The Huntington Theatre Company, in its fourth season under its imported New York artistic director, Nicholas Martin, is finally taking up the mantle of a premiere regional theater. In other words, it is finally done planting its feet as it moves through a season that has put Nathan Lane on its stage, and as it stands at the helm of the first major building project of the last 75 years of Boston theater history, a project funded by seven banks and Boston corporations.
It’s not the same Huntington as in the ’80s and ’90s, when it stuck to the old scripts and the old stagings and watched all the new stuff happen in the American Repertory Theatre (ART) across the river. And it’s not, now, another ART. Instead, the Huntington has managed to be rejuvenated on its own terms—still classical but with more conviction; still powerful, but with new subtlety.
The company was founded in 1982, moving into the old, regal Boston University Theater. The theater itself has been around since 1925 as the original Repertory Theater of Boston, the first non-profit playhouse in the country, and a complement to nearby Symphony Hall and the Museum of Fine Arts. But it was never home to much successful theater, and after two decades of dubious usage (in lesser days it was a movie house), Boston University (B.U.) bought it for its School of Fine Arts.
But the theatre is still majestic. There is an air of antiquity about the auditorium, though the seats and carpets have been redone in recent times. The impressive feel of the place comes from the absence of an effort to be impressive—it’s the powerful sense of a large theatre being used exclusively as a theatre and not as a forum for decoration or the statement of artistic design. The sole purpose here is training eyes on the stage.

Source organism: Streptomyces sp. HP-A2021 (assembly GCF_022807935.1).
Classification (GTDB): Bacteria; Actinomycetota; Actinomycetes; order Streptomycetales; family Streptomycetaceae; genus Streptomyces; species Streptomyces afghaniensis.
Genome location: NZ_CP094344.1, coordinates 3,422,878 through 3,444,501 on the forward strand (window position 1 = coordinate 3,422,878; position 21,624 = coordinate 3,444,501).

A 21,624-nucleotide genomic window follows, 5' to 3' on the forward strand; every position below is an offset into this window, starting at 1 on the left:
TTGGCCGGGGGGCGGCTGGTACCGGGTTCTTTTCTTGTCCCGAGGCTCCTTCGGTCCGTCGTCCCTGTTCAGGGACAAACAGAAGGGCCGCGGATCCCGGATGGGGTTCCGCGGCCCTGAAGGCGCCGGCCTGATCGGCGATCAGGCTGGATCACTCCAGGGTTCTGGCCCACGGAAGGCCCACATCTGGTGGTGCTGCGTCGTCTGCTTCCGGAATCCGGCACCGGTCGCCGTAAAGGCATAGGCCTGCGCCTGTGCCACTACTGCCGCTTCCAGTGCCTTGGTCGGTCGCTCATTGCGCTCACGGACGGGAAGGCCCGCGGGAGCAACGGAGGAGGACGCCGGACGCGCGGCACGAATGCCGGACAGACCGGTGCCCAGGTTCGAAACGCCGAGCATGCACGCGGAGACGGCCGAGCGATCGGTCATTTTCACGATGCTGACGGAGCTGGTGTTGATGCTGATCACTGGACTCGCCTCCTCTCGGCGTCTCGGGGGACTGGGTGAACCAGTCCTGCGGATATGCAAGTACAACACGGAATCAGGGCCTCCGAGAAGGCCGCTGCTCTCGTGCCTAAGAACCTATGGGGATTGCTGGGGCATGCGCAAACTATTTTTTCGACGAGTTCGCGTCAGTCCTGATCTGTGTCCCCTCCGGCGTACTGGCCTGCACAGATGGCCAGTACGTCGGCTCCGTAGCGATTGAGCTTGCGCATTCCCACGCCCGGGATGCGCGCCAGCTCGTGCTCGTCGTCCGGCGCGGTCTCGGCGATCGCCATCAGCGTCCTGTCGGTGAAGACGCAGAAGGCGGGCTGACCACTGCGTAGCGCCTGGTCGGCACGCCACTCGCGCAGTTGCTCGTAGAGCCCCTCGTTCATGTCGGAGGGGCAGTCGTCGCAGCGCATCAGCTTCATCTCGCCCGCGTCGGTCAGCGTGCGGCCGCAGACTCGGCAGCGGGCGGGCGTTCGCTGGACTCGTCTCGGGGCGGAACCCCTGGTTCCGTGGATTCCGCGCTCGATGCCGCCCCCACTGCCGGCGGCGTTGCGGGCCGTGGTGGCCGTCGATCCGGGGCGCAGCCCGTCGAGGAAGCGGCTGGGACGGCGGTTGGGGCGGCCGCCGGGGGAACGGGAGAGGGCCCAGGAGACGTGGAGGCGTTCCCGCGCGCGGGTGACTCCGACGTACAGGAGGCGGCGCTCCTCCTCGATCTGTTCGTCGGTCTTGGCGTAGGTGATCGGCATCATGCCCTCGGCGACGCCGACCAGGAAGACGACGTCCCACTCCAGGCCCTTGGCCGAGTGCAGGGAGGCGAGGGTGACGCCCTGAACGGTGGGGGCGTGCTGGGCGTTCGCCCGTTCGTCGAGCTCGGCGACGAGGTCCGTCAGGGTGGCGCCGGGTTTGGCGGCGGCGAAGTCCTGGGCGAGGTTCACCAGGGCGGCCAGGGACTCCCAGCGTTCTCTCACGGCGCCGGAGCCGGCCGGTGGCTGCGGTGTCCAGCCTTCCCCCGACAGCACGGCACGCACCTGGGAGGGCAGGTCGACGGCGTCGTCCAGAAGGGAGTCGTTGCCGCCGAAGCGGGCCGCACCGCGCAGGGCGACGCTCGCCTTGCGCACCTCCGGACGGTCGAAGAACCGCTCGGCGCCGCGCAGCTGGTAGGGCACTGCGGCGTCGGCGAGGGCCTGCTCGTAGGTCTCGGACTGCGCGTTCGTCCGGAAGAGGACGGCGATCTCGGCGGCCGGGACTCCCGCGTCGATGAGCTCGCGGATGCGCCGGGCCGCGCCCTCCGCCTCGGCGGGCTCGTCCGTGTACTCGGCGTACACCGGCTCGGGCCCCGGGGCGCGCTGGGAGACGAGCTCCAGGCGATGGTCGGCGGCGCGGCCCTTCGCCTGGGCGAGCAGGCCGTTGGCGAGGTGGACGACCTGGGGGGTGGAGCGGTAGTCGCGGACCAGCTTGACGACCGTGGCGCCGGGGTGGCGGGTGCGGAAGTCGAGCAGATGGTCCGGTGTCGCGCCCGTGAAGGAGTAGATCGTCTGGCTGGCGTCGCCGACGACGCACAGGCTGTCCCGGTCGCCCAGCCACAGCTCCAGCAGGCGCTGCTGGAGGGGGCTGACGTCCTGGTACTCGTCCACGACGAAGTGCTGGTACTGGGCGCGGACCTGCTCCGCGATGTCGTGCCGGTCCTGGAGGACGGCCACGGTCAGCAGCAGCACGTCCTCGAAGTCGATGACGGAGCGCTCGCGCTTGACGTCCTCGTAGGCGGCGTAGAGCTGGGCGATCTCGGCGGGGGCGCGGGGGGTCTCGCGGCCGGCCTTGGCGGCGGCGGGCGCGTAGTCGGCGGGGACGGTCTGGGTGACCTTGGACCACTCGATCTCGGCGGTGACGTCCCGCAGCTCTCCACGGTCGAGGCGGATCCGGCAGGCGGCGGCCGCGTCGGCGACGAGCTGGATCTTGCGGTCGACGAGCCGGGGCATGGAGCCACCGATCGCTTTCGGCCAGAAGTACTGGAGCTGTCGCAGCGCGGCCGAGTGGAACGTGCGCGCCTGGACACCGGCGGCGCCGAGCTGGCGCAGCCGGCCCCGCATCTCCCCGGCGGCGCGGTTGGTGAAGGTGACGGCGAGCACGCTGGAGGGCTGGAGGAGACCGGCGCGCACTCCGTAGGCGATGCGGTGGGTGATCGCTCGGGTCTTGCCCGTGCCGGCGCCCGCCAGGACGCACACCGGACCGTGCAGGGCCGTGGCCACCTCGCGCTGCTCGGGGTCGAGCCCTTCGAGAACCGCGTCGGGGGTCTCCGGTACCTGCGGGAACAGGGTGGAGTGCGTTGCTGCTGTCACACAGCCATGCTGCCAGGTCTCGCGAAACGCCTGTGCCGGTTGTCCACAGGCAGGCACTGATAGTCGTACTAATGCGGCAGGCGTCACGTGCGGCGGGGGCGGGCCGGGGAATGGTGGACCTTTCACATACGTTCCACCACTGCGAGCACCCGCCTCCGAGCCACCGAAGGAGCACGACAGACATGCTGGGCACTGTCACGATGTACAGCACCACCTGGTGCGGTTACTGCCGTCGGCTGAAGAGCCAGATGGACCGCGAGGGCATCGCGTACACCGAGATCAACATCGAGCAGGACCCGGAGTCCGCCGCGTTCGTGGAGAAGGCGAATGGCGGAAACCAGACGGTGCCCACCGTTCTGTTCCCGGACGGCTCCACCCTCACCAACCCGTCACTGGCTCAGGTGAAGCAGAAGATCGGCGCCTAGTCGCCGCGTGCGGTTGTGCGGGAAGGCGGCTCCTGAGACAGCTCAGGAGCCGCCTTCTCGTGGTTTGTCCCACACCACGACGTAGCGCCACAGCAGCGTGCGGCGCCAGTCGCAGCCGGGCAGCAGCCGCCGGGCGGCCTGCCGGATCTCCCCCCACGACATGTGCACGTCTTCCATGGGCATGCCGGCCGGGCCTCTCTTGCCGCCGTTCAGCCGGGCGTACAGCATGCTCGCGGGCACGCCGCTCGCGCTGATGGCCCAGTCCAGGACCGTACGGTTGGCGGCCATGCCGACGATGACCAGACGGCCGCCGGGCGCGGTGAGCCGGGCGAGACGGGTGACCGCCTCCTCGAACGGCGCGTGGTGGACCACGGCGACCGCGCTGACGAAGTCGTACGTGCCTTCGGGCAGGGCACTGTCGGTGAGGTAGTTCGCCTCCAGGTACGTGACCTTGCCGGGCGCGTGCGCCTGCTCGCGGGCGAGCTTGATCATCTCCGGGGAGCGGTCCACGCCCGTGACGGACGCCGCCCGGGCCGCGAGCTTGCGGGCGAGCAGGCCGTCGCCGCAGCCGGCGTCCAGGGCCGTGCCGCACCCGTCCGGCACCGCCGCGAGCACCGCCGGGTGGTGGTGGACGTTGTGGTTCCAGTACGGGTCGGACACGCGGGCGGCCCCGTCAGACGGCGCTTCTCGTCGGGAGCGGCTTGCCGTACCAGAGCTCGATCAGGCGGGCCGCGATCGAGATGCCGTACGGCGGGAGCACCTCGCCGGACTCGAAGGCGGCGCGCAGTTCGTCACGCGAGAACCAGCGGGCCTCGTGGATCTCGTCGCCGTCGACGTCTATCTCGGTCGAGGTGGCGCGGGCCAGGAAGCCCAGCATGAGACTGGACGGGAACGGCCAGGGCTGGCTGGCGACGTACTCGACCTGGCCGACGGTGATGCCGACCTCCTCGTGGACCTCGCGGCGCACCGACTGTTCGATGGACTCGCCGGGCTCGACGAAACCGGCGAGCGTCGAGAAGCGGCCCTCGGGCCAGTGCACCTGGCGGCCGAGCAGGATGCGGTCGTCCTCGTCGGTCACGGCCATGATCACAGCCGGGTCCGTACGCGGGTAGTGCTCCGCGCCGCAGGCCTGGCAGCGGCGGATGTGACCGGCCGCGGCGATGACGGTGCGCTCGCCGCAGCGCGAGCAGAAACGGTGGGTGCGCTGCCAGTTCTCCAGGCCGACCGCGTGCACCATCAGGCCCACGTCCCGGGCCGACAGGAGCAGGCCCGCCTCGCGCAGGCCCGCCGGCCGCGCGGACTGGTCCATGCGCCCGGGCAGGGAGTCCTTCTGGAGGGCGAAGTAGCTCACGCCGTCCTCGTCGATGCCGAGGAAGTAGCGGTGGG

The two floors of seating, which have 890 seats in total, almost wrap around the stage, expanding outward from a moat-like pit that encircles the thrust. At one point, this cavity did contain water (it was a river in a production of Dead End), but now it alternates between simply being added to the stage and concealing an orchestra.
The stage is directly connected to the theater workshop, where sets are constructed, through a set of enormous wooden doors. The shop itself has another set of elephantine doors leading to the street. Conceivably, one could charge right onto the stage from the